-Right, what I did wrong. got the front and rear steps mixed up. this wasn't discovered until I went to put the handrails on at the end. I filled the holes, and just attached the handrails on the outside with solder. a delicate job, but it did work out. As I'm a male I didn't read the instructions that carefully. I should have annealed the cab roof where it is supposed to be bent, but didn't, and just succeeded in braking the etch at these spots. this lead to a tricky job soldering them back on later. Some of the instructions were not that clear either, but having a bit of previous knowledge with 1410 at steam inc I was able to nut it out.

One of the problems I did have was with 1 whitemetal block provided for the ends. at the front this left a large gap of about 1mm. I managed to fill this with solder and then filed it back to flush. Also, there are no handrails for the front and rear of the hoods. this struck me as a bit odd.

So, in summary, its a tricky wee model, only to be attempted by an experienced modeler. I still have yet to get the paint on, and add the couplers, but I do like it sitting on my workbench at the moment.

My brother attempted to convert one into a Db, I know not why, as that would be a phase 3, the hood and headlights are wrong, and he narrowed the footplate stuff down without thinking too much about how the mech was going to fit underneath. I could complete it but the layout I'm planning is based in 1963, 4 years before they were put in service. So if anyone has a kit that they have given up on or want to sell on, I'd be extremely interested.

First post, last post?

Wow, a first post. Sort of needs a great topic, how I'm going to change the world etc. Somehow I don't think its going to happen. So whats this all going to be about. Hopefully it will be a blog on modeling in NZ120, running model railways in 1:120 scale on 9mm gauge track, with some incredibly bad typing and spelling tossed in for good measure. I've been doing this off and on for 20 years now, but have been completely inactive for the last 10 years. What prompted me to get back into it has been the deaths of 2 men.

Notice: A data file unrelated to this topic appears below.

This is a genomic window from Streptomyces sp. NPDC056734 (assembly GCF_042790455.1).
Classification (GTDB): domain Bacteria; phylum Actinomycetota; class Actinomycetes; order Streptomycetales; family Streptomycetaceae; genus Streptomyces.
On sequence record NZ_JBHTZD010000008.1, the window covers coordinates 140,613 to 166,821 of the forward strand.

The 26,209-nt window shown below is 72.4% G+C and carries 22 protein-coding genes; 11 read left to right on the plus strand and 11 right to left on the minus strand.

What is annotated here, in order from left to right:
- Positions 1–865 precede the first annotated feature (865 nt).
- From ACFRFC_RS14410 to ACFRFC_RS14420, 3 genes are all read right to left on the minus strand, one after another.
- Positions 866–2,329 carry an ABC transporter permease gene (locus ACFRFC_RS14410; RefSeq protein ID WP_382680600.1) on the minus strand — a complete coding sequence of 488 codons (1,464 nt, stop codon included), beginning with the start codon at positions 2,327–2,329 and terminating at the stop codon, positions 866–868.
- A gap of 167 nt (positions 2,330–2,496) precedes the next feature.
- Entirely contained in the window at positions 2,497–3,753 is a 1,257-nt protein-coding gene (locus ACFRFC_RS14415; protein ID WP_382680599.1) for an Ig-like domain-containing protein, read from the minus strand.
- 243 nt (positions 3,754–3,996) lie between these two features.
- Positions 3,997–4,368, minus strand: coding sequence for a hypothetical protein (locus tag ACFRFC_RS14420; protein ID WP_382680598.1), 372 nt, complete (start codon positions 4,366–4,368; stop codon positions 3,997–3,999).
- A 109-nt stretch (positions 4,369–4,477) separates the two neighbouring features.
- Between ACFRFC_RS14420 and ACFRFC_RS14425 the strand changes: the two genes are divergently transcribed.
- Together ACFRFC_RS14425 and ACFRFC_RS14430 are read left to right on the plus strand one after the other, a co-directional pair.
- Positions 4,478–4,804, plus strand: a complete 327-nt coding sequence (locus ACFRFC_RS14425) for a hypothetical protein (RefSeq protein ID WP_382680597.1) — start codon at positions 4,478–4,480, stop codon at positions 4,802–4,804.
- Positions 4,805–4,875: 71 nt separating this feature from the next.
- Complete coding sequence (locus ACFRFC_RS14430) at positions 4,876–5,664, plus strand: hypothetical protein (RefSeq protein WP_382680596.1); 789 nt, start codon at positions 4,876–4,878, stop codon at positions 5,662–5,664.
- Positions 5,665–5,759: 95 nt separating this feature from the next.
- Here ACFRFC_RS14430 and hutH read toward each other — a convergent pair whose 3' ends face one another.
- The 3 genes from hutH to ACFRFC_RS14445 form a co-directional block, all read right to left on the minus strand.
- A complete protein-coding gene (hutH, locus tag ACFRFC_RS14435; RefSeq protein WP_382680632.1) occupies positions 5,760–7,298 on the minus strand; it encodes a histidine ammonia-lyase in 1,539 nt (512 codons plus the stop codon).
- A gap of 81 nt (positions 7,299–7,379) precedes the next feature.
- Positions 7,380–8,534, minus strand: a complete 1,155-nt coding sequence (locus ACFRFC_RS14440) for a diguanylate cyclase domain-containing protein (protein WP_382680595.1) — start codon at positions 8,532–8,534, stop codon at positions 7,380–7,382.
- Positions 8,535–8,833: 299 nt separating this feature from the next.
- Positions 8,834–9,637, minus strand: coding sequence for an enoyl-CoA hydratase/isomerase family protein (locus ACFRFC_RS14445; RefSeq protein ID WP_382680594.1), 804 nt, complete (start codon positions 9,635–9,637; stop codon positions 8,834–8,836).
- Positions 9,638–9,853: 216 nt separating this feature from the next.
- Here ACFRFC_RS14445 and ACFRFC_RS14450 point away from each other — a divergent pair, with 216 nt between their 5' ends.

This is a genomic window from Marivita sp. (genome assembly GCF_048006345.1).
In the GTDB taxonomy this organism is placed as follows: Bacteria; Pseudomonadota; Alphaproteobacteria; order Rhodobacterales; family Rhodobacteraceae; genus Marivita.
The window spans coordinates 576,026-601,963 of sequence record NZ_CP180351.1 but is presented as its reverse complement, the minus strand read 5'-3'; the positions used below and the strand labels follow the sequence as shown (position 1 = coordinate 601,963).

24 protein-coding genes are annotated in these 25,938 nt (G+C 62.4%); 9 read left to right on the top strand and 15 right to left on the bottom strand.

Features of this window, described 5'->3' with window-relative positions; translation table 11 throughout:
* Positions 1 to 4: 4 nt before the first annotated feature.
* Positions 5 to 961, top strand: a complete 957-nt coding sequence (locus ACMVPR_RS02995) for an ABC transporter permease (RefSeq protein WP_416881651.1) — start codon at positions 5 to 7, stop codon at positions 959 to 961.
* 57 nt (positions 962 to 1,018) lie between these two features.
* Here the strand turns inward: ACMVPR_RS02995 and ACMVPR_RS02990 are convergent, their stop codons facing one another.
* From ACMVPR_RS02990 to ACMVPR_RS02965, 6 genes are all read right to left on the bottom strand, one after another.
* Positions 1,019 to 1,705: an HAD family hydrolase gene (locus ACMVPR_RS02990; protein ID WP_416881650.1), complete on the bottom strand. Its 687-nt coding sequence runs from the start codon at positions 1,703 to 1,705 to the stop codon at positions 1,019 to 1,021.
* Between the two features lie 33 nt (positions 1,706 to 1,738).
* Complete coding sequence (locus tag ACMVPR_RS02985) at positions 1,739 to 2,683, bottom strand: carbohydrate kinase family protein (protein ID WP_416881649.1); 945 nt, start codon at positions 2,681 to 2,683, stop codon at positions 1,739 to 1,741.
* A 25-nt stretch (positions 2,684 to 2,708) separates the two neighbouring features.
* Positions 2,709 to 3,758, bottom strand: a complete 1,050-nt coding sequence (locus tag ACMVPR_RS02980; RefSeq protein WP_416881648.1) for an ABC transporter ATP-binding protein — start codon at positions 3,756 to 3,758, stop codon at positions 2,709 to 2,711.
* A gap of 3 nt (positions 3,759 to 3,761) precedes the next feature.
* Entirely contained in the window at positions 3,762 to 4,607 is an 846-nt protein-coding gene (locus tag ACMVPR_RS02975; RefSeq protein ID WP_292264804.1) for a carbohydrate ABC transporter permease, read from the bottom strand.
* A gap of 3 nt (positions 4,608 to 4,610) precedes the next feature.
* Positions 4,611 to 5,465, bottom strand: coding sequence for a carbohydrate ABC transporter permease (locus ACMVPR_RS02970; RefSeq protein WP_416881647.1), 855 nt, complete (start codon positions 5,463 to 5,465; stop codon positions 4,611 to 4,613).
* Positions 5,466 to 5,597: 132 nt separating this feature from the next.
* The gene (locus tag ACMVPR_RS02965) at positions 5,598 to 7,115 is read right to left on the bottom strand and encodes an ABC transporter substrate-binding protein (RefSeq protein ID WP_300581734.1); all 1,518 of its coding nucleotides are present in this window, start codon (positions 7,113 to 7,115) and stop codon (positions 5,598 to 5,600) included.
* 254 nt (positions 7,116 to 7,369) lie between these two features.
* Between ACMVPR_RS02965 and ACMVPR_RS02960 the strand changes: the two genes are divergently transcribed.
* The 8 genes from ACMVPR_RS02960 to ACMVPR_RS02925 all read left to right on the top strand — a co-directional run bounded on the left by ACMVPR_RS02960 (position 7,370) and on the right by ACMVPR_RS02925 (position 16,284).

John Rappard was my NZ120 mentor, he was an incredibly skilled modeler and very generously taught me an awful lot about modeling. I've always tried to live up to his example of helping any other modeler who asks how to do something or improve their skills. I had lost contact with him, and his death came as a bit of a wake up for me.

Pat Eade was another character who released the first commercial range of NZ120 kits. he was also a good bloke, and I remember a few phone chats with him, when I kept pushing him into casting bits for the scale back in the early 1990's (I'm not claiming that I got him into the scale, as it took 10 years to get anywhere with this!).

So, where does this all lead. I've been lurking on the yahoo group for quite a while now. I've watched people talk with little action (where did that plan for a De kit go?), grand schemes come and go, and the scale bumble along with not allot happening ( a few people aside who I'll mention in the next couple of weeks). I'm hoping to bang down some thoughts from the keyboard and try to inspire a few people to have a go at building things. I'll try to do this with some modeling projects, thoughts and ideas. Also possibly a bit of modeling philosophy thrown in.

Sounds ambitious I guess, but it all seems rather pointless if you start something without ambition.:v) And I've always wanted to have a crack at this blogging thing. No idea if I'll be any good, but that's not going to worry me that much anyway, as I dont really care if you read this or not.

Right then, on with the show.